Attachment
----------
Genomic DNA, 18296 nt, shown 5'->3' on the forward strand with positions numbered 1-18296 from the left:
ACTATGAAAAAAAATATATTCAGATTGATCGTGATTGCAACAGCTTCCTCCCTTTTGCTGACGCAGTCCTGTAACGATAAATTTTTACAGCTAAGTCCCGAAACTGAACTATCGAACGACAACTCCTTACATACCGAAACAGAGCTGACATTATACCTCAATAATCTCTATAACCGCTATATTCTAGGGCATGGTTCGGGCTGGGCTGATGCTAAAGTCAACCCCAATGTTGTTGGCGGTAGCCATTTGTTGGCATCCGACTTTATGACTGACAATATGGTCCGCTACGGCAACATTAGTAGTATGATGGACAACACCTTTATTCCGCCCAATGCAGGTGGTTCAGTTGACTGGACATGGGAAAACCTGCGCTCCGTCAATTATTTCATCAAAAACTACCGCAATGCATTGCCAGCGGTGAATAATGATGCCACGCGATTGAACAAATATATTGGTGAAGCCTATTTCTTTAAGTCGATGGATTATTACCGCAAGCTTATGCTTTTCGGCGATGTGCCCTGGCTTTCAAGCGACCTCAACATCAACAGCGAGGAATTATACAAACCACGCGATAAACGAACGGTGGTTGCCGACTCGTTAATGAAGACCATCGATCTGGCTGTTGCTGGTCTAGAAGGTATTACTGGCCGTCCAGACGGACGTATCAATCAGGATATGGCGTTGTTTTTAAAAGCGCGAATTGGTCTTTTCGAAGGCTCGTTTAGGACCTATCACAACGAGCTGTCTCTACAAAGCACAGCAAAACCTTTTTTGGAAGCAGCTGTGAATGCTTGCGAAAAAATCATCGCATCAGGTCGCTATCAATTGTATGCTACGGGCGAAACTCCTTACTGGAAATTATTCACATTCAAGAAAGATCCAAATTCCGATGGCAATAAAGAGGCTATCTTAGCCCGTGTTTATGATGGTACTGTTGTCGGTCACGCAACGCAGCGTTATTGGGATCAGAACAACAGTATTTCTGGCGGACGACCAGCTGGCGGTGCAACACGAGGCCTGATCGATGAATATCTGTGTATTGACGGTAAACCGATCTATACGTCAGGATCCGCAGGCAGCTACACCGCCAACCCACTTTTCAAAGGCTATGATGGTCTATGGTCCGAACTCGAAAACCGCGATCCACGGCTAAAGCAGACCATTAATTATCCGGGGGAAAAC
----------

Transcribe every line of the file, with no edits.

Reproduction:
Genomic DNA, 18296 nt, shown 5'->3' on the forward strand with positions numbered 1-18296 from the left:
ACTATGAAAAAAAATATATTCAGATTGATCGTGATTGCAACAGCTTCCTCCCTTTTGCTGACGCAGTCCTGTAACGATAAATTTTTACAGCTAAGTCCCGAAACTGAACTATCGAACGACAACTCCTTACATACCGAAACAGAGCTGACATTATACCTCAATAATCTCTATAACCGCTATATTCTAGGGCATGGTTCGGGCTGGGCTGATGCTAAAGTCAACCCCAATGTTGTTGGCGGTAGCCATTTGTTGGCATCCGACTTTATGACTGACAATATGGTCCGCTACGGCAACATTAGTAGTATGATGGACAACACCTTTATTCCGCCCAATGCAGGTGGTTCAGTTGACTGGACATGGGAAAACCTGCGCTCCGTCAATTATTTCATCAAAAACTACCGCAATGCATTGCCAGCGGTGAATAATGATGCCACGCGATTGAACAAATATATTGGTGAAGCCTATTTCTTTAAGTCGATGGATTATTACCGCAAGCTTATGCTTTTCGGCGATGTGCCCTGGCTTTCAAGCGACCTCAACATCAACAGCGAGGAATTATACAAACCACGCGATAAACGAACGGTGGTTGCCGACTCGTTAATGAAGACCATCGATCTGGCTGTTGCTGGTCTAGAAGGTATTACTGGCCGTCCAGACGGACGTATCAATCAGGATATGGCGTTGTTTTTAAAAGCGCGAATTGGTCTTTTCGAAGGCTCGTTTAGGACCTATCACAACGAGCTGTCTCTACAAAGCACAGCAAAACCTTTTTTGGAAGCAGCTGTGAATGCTTGCGAAAAAATCATCGCATCAGGTCGCTATCAATTGTATGCTACGGGCGAAACTCCTTACTGGAAATTATTCACATTCAAGAAAGATCCAAATTCCGATGGCAATAAAGAGGCTATCTTAGCCCGTGTTTATGATGGTACTGTTGTCGGTCACGCAACGCAGCGTTATTGGGATCAGAACAACAGTATTTCTGGCGGACGACCAGCTGGCGGTGCAACACGAGGCCTGATCGATGAATATCTGTGTATTGACGGTAAACCGATCTATACGTCAGGATCCGCAGGCAGCTACACCGCCAACCCACTTTTCAAAGGCTATGATGGTCTATGGTCCGAACTCGAAAACCGCGATCCACGGCTAAAGCAGACCATTAATTATCCGGGGGAAAAC